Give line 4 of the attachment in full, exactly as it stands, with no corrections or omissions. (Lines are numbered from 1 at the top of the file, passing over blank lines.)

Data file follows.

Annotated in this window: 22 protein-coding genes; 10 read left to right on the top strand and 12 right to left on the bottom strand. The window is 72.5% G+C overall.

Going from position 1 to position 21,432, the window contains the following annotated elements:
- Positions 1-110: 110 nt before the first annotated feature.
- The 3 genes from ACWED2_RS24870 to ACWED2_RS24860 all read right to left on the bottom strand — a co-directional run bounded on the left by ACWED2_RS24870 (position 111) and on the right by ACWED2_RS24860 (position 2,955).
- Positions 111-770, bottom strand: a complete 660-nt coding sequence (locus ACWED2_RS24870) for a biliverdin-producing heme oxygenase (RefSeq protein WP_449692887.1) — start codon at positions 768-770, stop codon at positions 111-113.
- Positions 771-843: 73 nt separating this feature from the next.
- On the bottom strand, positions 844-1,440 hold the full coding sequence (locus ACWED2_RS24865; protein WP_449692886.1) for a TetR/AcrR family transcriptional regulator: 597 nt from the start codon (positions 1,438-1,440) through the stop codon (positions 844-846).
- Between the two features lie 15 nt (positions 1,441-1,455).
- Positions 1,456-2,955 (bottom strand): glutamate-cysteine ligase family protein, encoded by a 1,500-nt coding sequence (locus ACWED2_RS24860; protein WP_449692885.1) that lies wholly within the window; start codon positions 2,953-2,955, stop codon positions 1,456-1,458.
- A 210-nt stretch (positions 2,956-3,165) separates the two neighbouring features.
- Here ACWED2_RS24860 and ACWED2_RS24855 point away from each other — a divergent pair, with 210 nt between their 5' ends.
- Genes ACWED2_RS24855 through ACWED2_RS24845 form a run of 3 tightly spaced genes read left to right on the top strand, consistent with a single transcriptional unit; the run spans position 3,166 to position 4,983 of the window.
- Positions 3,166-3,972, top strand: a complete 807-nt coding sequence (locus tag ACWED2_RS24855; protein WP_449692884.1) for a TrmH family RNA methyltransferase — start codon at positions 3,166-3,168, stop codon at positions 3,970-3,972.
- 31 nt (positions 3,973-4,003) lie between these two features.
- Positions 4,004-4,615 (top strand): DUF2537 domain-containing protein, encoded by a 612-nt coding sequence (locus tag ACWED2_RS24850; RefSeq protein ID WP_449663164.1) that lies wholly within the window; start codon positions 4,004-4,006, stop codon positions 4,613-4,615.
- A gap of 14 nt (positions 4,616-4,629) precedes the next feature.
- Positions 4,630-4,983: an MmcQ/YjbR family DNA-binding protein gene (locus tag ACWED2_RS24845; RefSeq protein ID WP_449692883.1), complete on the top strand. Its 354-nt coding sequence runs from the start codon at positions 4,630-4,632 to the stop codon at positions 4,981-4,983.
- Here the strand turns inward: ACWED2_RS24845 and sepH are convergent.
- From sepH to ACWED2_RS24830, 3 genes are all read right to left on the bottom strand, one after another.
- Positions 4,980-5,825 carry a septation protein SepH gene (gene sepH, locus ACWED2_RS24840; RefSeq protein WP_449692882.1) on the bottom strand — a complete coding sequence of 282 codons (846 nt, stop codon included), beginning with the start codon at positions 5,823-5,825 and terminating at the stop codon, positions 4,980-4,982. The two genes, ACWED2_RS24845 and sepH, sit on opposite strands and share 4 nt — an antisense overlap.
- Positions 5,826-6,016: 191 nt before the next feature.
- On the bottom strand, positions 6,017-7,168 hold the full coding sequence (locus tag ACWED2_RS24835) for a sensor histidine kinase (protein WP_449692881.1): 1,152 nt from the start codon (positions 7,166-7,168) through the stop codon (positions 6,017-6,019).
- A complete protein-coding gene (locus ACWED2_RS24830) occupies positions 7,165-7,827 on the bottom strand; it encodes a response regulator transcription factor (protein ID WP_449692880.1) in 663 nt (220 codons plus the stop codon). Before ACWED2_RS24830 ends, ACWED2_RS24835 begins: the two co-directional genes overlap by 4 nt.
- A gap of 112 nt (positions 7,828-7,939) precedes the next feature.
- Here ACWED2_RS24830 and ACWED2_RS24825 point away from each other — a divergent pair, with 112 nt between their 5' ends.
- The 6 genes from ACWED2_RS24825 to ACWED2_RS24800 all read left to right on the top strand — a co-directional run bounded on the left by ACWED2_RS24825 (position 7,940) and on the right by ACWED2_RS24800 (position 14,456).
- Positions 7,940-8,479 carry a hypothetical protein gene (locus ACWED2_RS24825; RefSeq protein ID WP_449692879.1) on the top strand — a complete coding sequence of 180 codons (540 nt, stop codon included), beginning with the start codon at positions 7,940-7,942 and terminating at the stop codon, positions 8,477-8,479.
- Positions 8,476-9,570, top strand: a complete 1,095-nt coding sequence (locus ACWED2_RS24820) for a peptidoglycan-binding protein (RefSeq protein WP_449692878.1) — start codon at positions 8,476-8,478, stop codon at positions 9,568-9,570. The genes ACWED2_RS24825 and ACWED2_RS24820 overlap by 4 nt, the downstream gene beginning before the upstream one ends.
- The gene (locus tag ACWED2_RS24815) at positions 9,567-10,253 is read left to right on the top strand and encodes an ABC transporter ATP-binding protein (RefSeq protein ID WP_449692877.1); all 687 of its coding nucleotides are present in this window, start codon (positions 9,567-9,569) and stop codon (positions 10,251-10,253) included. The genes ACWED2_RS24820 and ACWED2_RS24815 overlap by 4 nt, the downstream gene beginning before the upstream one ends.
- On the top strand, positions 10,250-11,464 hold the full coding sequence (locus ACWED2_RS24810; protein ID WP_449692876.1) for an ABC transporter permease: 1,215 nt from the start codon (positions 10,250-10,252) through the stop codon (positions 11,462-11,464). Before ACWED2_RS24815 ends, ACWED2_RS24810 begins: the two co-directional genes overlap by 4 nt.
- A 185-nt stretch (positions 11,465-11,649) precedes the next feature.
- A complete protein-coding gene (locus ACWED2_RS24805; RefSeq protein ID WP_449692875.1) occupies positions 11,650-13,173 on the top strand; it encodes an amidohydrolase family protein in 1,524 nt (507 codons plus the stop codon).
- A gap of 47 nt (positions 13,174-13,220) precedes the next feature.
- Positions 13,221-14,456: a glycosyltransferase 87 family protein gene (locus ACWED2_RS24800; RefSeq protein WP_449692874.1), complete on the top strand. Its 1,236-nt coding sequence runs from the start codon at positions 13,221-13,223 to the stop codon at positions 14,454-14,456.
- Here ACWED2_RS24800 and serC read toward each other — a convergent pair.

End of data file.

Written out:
- The 3 genes from ACWED2_RS24870 to ACWED2_RS24860 all read right to left on the bottom strand — a co-directional run bounded on the left by ACWED2_RS24870 (position 111) and on the right by ACWED2_RS24860 (position 2,955).